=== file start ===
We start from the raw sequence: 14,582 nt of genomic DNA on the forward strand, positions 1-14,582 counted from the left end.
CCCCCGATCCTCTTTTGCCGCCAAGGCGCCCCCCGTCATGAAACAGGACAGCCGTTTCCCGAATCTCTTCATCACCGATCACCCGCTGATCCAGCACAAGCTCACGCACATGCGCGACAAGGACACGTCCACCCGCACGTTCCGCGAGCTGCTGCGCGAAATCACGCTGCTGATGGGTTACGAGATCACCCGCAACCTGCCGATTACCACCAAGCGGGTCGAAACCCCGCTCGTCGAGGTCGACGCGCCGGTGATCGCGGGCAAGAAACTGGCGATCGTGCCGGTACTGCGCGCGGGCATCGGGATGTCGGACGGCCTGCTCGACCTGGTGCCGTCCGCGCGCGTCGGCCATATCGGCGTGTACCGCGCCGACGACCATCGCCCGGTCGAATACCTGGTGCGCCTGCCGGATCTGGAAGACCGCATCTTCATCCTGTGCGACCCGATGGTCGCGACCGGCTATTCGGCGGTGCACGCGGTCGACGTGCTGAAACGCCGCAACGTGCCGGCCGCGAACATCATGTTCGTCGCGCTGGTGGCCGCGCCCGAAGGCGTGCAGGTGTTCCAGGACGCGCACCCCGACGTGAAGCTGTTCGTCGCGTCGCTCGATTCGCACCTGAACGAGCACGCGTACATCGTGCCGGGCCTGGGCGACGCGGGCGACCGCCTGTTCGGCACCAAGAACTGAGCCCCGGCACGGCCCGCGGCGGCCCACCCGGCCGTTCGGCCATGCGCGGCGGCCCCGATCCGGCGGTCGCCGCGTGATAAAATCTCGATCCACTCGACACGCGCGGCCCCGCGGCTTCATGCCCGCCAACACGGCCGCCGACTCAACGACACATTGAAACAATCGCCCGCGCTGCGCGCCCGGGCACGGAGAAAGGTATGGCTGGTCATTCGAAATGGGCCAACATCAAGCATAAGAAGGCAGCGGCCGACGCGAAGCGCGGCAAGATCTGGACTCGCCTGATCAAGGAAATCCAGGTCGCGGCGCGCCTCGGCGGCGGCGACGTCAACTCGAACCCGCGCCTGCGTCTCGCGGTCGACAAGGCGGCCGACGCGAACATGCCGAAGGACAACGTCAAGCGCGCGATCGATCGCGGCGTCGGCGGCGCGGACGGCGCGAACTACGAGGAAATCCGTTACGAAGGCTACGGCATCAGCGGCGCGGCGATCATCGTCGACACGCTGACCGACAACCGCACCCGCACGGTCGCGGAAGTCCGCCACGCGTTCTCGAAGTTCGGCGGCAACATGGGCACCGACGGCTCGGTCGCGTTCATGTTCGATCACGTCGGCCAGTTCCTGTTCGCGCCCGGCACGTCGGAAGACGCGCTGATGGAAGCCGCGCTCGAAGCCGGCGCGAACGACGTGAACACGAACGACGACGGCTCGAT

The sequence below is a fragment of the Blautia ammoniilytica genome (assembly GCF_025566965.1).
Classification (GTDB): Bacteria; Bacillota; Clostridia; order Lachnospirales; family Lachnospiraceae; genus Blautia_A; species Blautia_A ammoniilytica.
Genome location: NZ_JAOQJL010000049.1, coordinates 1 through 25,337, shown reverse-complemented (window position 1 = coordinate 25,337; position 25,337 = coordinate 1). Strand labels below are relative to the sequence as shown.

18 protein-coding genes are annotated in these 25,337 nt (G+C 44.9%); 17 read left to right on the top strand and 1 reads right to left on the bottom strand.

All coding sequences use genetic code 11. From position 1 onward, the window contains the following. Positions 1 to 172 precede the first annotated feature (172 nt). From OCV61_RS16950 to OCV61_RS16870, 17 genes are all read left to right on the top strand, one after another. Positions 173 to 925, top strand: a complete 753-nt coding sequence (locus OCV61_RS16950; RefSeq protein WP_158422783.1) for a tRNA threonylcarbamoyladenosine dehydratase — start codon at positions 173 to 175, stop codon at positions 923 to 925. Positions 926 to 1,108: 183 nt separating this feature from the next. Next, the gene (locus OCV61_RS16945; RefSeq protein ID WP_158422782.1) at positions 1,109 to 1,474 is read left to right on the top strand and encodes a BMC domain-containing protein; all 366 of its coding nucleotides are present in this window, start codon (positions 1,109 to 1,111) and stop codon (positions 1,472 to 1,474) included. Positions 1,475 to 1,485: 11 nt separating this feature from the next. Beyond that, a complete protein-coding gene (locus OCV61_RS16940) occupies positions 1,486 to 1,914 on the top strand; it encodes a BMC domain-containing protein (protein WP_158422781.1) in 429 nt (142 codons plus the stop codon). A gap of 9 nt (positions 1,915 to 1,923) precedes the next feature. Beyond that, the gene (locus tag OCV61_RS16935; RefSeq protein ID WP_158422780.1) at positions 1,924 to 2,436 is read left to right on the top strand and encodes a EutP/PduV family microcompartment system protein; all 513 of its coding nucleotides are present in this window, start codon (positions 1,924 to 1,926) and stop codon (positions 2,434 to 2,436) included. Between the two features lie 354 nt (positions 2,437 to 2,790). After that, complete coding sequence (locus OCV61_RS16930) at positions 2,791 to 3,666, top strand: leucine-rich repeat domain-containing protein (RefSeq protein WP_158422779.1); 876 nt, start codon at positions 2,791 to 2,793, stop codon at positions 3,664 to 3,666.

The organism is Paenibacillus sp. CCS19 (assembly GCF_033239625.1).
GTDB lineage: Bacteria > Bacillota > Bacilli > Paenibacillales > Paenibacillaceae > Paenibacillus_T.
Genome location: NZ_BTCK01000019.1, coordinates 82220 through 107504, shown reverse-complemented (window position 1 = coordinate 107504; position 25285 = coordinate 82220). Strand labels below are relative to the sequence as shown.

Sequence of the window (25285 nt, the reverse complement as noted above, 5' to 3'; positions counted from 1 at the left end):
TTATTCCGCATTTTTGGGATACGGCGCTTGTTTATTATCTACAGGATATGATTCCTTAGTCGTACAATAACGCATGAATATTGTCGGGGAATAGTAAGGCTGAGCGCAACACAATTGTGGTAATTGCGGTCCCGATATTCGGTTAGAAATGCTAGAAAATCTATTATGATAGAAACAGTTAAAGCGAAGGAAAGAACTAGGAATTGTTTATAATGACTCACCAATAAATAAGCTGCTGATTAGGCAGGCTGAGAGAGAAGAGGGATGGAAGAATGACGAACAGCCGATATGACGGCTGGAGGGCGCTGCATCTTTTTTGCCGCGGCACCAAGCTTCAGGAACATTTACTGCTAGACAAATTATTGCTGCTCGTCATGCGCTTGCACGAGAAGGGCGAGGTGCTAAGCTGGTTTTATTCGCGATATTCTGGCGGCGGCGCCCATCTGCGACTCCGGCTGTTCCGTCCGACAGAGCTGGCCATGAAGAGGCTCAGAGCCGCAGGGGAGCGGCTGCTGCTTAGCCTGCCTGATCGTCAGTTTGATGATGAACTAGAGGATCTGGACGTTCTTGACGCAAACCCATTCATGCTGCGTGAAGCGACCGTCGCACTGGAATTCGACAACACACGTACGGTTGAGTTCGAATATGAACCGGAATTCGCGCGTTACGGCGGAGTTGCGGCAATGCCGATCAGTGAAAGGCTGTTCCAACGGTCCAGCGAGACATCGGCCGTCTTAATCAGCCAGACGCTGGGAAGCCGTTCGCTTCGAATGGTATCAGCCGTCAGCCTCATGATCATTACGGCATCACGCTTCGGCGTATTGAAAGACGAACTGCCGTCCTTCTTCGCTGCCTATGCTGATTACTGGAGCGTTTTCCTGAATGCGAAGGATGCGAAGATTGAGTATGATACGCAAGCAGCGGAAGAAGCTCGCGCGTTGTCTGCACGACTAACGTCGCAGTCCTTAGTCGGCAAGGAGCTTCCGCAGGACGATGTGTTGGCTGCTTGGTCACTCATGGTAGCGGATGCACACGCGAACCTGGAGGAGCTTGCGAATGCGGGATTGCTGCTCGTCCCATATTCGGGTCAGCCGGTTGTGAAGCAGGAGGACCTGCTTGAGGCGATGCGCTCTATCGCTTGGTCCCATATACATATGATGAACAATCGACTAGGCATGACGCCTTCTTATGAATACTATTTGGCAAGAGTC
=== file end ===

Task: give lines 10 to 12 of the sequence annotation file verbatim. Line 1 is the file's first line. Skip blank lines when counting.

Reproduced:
Genome location: NZ_BTCK01000019.1, coordinates 82220 through 107504, shown reverse-complemented (window position 1 = coordinate 107504; position 25285 = coordinate 82220). Strand labels below are relative to the sequence as shown.

Sequence of the window (25285 nt, the reverse complement as noted above, 5' to 3'; positions counted from 1 at the left end):
TTATTCCGCATTTTTGGGATACGGCGCTTGTTTATTATCTACAGGATATGATTCCTTAGTCGTACAATAACGCATGAATATTGTCGGGGAATAGTAAGGCTGAGCGCAACACAATTGTGGTAATTGCGGTCCCGATATTCGGTTAGAAATGCTAGAAAATCTATTATGATAGAAACAGTTAAAGCGAAGGAAAGAACTAGGAATTGTTTATAATGACTCACCAATAAATAAGCTGCTGATTAGGCAGGCTGAGAGAGAAGAGGGATGGAAGAATGACGAACAGCCGATATGACGGCTGGAGGGCGCTGCATCTTTTTTGCCGCGGCACCAAGCTTCAGGAACATTTACTGCTAGACAAATTATTGCTGCTCGTCATGCGCTTGCACGAGAAGGGCGAGGTGCTAAGCTGGTTTTATTCGCGATATTCTGGCGGCGGCGCCCATCTGCGACTCCGGCTGTTCCGTCCGACAGAGCTGGCCATGAAGAGGCTCAGAGCCGCAGGGGAGCGGCTGCTGCTTAGCCTGCCTGATCGTCAGTTTGATGATGAACTAGAGGATCTGGACGTTCTTGACGCAAACCCATTCATGCTGCGTGAAGCGACCGTCGCACTGGAATTCGACAACACACGTACGGTTGAGTTCGAATATGAACCGGAATTCGCGCGTTACGGCGGAGTTGCGGCAATGCCGATCAGTGAAAGGCTGTTCCAACGGTCCAGCGAGACATCGGCCGTCTTAATCAGCCAGACGCTGGGAAGCCGTTCGCTTCGAATGGTATCAGCCGTCAGCCTCATGATCATTACGGCATCACGCTTCGGCGTATTGAAAGACGAACTGCCGTCCTTCTTCGCTGCCTATGCTGATTACTGGAGCGTTTTCCTGAATGCGAAGGATGCGAAGATTGAGTATGATACGCAAGCAGCGGAAGAAGCTCGCGCGTTGTCTGCACGACTAACGTCGCAGTCCTTAGTCGGCAAGGAGCTTCCGCAGGACGATGTGTTGGCTGCTTGGTCACTCATGGTAGCGGATGCACACGCGAACCTGGAGGAGCTTGCGAATGCGGGATTGCTGCTCGTCCCATATTCGGGTCAGCCGGTTGTGAAGCAGGAGGACCTGCTTGAGGCGATGCGCTCTATCGCTTGGTCCCATATACATATGATGAACAATCGACTAGGCATGACGCCTTCTTATGAATACTATTTGGCAAGAGTC